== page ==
GoBabyGo! is a program that modifies Electric toy cars for children with motor disabilities

 Mart's family expressed interest in  GoBabyGo!  and a date was set to make his car. During the build, the Paladins and his therapist worked to make him comfortable by placing pool noodles for arm rests and support. Since the initial build he has been showing off his car to the community, even making an appearance at the North West Michigan Robotics Conference hosted by the Paladins.

Mart's family expressed interest in GoBabyGo! and a date was set to make his car. During the build, the Paladins and his therapist worked to make him comfortable by placing pool noodles for arm rests and support. Since the initial build he has been showing off his car to the community, even making an appearance at the North West Michigan Robotics Conference hosted by the Paladins.

The Petoskey Paladins are trying to get as many teams involved with the program as possible in hopes of helping out more and more kids. GoBabyGo! is truly a remarkable experience. After all the work that is done to modify the cars, the look on the child's face when they realize they can move the car themselves is truly special. While most children have the opportunity to run around and play, these kids do not have the ability to do that, and their cars give them the opportunity to be like everyone else.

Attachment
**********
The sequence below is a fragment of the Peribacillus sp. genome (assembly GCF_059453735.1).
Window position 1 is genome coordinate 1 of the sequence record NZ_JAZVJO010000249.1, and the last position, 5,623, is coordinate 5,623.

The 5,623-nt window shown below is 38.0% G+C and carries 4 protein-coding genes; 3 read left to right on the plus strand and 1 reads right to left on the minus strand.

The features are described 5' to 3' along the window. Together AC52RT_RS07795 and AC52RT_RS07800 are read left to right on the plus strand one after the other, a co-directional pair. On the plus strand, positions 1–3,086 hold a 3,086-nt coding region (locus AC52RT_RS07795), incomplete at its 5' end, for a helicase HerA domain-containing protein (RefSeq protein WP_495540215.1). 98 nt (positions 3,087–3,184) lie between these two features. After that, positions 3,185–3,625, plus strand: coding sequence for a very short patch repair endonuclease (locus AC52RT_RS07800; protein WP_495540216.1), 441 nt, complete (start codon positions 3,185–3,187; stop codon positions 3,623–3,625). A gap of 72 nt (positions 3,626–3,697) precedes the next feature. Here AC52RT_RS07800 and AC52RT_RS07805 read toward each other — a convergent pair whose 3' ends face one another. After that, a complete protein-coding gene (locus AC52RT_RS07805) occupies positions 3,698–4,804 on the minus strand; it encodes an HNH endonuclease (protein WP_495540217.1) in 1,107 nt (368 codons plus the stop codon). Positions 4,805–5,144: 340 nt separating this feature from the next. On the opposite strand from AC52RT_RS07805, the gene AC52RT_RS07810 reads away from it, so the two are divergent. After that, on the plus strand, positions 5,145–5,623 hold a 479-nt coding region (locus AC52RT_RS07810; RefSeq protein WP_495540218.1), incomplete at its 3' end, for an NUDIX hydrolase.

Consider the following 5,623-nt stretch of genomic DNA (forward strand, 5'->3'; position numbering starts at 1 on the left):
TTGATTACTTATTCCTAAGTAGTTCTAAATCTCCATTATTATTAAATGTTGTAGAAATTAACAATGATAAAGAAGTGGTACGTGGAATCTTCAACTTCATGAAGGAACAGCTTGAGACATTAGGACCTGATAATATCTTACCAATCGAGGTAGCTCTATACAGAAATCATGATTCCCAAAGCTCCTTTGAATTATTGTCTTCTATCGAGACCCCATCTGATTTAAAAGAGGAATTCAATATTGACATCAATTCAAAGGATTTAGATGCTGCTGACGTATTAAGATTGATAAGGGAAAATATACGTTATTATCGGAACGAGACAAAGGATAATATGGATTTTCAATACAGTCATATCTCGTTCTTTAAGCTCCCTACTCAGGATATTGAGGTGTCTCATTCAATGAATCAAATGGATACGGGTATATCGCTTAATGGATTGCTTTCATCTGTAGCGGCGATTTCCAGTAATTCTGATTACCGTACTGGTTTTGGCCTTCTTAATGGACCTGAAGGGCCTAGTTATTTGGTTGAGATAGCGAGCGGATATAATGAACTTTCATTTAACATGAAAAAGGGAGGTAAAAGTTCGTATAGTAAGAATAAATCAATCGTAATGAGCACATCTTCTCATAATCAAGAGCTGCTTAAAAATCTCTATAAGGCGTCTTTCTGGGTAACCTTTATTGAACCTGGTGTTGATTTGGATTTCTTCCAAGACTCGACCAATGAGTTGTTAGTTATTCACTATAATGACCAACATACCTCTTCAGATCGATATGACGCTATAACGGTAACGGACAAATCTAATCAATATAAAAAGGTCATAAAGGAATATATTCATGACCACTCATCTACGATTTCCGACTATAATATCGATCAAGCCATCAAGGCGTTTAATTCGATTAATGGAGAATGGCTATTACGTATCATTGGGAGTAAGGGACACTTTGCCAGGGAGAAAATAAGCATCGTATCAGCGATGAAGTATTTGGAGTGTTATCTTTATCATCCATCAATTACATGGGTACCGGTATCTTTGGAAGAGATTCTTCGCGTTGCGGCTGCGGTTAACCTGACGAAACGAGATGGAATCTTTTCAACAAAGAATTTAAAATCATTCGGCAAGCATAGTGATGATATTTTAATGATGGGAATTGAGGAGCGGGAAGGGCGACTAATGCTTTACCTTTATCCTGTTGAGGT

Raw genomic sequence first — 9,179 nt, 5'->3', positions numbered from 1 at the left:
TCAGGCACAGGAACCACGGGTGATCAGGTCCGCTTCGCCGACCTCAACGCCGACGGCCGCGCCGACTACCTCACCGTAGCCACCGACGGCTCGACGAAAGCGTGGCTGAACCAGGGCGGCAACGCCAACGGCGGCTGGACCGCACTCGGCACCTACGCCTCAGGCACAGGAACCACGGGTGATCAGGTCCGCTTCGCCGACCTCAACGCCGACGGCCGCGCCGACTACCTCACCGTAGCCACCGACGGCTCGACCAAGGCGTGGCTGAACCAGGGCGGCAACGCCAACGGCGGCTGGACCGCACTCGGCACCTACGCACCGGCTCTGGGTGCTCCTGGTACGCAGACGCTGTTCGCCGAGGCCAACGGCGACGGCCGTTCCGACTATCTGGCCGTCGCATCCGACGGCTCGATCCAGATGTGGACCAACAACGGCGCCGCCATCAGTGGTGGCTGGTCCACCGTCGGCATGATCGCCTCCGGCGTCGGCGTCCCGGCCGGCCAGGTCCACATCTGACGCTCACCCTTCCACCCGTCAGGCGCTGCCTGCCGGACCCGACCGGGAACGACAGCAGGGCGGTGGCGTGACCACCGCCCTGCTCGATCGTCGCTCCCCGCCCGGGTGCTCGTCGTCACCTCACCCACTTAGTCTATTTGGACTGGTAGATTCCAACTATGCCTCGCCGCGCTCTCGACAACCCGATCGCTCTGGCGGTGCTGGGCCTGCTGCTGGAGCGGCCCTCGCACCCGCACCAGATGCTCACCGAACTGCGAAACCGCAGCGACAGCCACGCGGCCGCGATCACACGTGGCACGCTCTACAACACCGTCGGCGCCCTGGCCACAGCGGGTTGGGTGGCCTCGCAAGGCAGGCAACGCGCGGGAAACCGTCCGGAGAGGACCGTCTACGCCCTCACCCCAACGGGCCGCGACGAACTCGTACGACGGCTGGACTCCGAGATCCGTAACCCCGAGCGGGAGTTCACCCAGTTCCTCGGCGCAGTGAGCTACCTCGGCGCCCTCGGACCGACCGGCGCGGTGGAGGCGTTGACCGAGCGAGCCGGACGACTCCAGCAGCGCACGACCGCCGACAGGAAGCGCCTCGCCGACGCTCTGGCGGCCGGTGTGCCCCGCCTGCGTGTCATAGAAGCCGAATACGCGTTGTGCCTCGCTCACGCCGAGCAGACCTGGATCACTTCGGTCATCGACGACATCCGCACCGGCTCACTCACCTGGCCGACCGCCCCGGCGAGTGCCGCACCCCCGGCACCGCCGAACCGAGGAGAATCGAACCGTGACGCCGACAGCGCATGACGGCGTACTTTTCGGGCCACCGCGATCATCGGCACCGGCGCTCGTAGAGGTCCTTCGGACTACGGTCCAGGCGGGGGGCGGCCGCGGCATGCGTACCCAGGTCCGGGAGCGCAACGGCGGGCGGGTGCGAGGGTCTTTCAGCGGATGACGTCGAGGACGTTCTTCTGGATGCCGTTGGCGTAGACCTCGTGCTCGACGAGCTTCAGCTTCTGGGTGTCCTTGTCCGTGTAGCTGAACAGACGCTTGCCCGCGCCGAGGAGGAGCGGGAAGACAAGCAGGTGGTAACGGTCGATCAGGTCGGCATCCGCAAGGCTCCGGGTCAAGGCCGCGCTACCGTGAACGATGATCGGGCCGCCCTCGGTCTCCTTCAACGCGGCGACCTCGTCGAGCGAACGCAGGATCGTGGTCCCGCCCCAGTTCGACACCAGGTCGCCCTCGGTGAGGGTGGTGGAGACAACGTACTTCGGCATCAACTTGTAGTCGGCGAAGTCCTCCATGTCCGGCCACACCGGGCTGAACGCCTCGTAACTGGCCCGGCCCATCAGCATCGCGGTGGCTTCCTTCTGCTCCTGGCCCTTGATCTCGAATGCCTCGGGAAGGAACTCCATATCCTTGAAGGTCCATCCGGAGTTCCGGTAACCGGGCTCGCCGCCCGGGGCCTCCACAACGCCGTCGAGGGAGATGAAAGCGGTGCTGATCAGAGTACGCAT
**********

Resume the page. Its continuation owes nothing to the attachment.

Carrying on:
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Charlevoix-Emmet Intermediate School District (Char-Em ISD)

 Jeremiah sits in his brand new Lightning McQueen car that he can move by himself. The pedals were changed to be a button on the steering wheel and a custom chair keeps him comfortable and upright.

Jeremiah sits in his brand new Lightning McQueen car that he can move by himself. The pedals were changed to be a button on the steering wheel and a custom chair keeps him comfortable and upright.

 Since Brook only has mobility in her head, the robotics team made sure she would still be able to move the car by herself. They positioned the button to the side of her head instead of in front of her, and she loves to drive the car around.

Since Brook only has mobility in her head, the robotics team made sure she would still be able to move the car by herself. They positioned the button to the side of her head instead of in front of her, and she loves to drive the car around.

Here is a link to the news story about the Petoskey Paladins from the build of Jeremiah's car. The story was featured on local news stations and was even picked up by the national news through CNN.

Visit GoBabyGo! Connect, which is “an online forum designed to connect chapters, families, robotics teams, universities, and other innovators that are all working towards a common goal: to improve the lives of children with limited mobility.  Let’s share our ideas, inspirations, manuals, pictures, questions, and success stories to learn from one another’s work in order to help as many children as possible.”